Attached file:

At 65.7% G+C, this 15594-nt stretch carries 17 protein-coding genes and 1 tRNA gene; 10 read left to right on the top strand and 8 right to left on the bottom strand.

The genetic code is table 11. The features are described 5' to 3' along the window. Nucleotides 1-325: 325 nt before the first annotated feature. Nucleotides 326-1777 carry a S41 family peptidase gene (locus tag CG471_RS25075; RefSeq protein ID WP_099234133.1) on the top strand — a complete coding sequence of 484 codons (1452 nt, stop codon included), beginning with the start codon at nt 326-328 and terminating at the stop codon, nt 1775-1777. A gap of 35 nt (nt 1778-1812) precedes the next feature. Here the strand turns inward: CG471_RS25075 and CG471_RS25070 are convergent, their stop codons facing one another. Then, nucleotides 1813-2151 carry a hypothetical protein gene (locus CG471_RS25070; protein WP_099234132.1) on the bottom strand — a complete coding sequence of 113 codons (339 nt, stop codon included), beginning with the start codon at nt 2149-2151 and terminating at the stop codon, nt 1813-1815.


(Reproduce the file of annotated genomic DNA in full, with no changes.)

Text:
At 65.7% G+C, this 15594-nt stretch carries 17 protein-coding genes and 1 tRNA gene; 10 read left to right on the top strand and 8 right to left on the bottom strand.

The genetic code is table 11. The features are described 5' to 3' along the window. Nucleotides 1-325: 325 nt before the first annotated feature. Nucleotides 326-1777 carry a S41 family peptidase gene (locus tag CG471_RS25075; RefSeq protein ID WP_099234133.1) on the top strand — a complete coding sequence of 484 codons (1452 nt, stop codon included), beginning with the start codon at nt 326-328 and terminating at the stop codon, nt 1775-1777. A gap of 35 nt (nt 1778-1812) precedes the next feature. Here the strand turns inward: CG471_RS25075 and CG471_RS25070 are convergent, their stop codons facing one another. Then, nucleotides 1813-2151 carry a hypothetical protein gene (locus CG471_RS25070; protein WP_099234132.1) on the bottom strand — a complete coding sequence of 113 codons (339 nt, stop codon included), beginning with the start codon at nt 2149-2151 and terminating at the stop codon, nt 1813-1815.